My conclusion is that when the church emphasizes a particular part of the gospel in a culturally and contextually wise way, the church is helping that society to hear the good news. But when a church’s particular emphasizes is due to a sinful fracturing of the whole church—evangelicals versus “social gospel” Christians for example—then the society in which the church attempts to share the gospel is not well served. Most people need to both hear the gospel and see it in action, loving and helping those in need, before they are convinced that the gospel is true. The Lausanne movement’s2010 Cape Town Commitment focused on this need to both tell and put into action the love of God for all people that is the whole gospel.

UUC needs to represent the whole church (November devotions) so that we have the ability to share the whole gospel. If we love and trust one another within the faculty, staff and students of UUC, though we are of many denominations and churches, we will correct one another’s deficiencies and teach the whole gospel.

I began this devotion by quoting a part of Jesus’ Great Commission from Matthew 28. Before sitting down to write, I scanned the gospel of Matthew to remind myself of “everything” Christ had commanded us. The first thing Jesus teaches in Matthew’s gospel (in the story of his temptation) is that we are to live “by every word that comes from the mouth of God.” Everything. Every word. The rest of Matthew’s gospel is a thorough mix of teachings about how God has drawn near in Jesus, how we are to personally respond to God, and how we are to live God’s love toward other people.  We are to love God above all else (what we usually talk about when we “evangelize.”) And we are to love our neighbors as ourselves (what we usually do when we are doing the “social gospel.”)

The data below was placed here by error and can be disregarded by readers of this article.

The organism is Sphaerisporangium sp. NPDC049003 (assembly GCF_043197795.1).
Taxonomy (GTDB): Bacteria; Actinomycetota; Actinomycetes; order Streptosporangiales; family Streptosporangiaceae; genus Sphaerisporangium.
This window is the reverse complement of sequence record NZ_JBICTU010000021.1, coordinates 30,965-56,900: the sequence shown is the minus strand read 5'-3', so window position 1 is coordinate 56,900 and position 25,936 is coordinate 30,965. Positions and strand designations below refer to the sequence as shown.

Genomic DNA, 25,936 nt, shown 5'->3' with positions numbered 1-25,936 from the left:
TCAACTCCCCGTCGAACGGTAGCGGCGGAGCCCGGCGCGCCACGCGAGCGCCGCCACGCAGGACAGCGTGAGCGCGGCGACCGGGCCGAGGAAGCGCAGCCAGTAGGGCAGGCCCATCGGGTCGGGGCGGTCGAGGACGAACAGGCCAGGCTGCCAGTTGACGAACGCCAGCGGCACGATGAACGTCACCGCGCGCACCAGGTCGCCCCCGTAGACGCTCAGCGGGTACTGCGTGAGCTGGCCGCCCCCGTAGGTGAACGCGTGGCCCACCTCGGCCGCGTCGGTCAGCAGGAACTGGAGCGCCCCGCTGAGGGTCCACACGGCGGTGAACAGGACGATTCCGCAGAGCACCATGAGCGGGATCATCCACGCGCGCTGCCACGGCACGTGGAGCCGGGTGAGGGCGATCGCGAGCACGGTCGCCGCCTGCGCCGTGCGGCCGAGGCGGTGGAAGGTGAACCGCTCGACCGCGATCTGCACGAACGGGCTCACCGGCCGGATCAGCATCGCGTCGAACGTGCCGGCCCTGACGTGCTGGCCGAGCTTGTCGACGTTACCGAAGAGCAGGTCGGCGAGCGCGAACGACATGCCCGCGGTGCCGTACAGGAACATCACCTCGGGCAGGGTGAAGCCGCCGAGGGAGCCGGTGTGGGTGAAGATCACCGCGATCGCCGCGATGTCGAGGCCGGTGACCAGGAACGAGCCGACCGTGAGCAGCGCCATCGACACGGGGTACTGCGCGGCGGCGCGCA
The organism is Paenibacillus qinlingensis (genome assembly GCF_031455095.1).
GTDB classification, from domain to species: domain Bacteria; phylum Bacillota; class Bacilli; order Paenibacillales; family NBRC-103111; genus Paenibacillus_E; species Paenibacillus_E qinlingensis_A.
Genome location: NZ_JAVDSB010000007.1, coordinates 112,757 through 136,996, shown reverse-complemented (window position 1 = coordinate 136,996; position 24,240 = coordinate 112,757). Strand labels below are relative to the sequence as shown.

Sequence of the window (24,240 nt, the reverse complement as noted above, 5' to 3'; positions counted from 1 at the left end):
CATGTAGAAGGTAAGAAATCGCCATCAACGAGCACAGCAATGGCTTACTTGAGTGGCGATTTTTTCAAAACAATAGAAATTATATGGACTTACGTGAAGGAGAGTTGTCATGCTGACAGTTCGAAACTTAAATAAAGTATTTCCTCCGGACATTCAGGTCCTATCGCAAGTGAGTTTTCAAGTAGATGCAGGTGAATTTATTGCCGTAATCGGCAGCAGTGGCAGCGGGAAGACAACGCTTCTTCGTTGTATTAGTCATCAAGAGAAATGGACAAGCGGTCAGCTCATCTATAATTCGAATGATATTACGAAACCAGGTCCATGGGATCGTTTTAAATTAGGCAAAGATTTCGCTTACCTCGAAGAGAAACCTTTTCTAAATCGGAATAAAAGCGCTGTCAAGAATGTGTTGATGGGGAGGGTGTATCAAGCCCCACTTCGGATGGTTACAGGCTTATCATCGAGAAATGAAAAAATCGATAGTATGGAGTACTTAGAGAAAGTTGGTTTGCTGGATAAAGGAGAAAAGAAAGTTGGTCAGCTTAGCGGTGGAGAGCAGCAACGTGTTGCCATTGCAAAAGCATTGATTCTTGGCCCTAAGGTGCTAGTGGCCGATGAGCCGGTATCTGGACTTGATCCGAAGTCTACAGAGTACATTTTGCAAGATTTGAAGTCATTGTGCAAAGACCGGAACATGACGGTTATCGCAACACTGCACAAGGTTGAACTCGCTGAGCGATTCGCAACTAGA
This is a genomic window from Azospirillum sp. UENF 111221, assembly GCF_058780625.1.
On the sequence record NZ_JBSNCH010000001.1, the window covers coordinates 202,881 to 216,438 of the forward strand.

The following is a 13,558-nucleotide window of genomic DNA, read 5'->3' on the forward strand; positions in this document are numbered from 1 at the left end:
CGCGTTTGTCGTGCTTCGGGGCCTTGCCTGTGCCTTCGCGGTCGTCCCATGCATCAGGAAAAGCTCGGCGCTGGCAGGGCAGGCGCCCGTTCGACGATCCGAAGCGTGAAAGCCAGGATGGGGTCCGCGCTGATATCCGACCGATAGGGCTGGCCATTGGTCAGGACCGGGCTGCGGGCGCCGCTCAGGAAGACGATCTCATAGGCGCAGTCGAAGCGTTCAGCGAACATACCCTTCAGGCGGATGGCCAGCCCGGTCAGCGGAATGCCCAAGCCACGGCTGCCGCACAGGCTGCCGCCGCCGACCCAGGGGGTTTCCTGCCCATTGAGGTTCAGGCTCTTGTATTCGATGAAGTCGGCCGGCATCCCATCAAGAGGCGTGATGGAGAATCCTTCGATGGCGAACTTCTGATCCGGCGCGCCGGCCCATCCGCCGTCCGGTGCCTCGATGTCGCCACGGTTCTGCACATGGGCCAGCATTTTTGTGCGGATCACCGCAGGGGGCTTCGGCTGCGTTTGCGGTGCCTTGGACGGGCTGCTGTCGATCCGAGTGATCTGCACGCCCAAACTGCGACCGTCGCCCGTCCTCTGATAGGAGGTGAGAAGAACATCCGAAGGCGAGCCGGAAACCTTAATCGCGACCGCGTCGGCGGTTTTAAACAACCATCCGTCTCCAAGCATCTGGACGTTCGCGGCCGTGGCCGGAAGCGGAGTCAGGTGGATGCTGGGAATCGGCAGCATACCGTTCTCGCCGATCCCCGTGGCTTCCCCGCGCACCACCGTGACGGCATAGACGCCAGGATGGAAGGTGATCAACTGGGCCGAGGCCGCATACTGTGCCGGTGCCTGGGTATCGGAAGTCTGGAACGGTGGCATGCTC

And there is a checklist at the end for those who say they are followers of Jesus. Did we take care of those who are hungry and thirsty? Did we look after the sick, welcome the stranger and the ones not like us? Did we make sure the poor had shelter and clothing? Did we visit those in prison? (Matthew 25). And did we take the gospel (spoken and put into action) to the whole world, believing that Christ is with us to empower us for the whole gospel?

As we spend time in intercessory prayer next Monday, please pray that UUC will succeed more and more in teaching the whole gospel to our students. Let us pray that the Holy Spirit will show us where our teaching needs correction and addition. Let us pray that as our university grows and teaches in more languages we will find faculty who can help us be the whole church teaching the whole gospel. And let us give thanks that the Lord is with us as he promised; and that the Holy Spirit will empower us to fulfill our calling.

As always, remember our students, our graduates and their congregations, our faculty and our administrators. And our staff, working hard to prepare for the accreditation process. Pray for our success in sharing UUC’s mission and need with potential donors.  And remember those you know in our community who are sick, suffering or weak.

Give thanks that the Lord has revealed to us the good news of God’s love and salvation. And that he has called us to share the whole gospel in the world.

Dale Sewall, President

Union University of California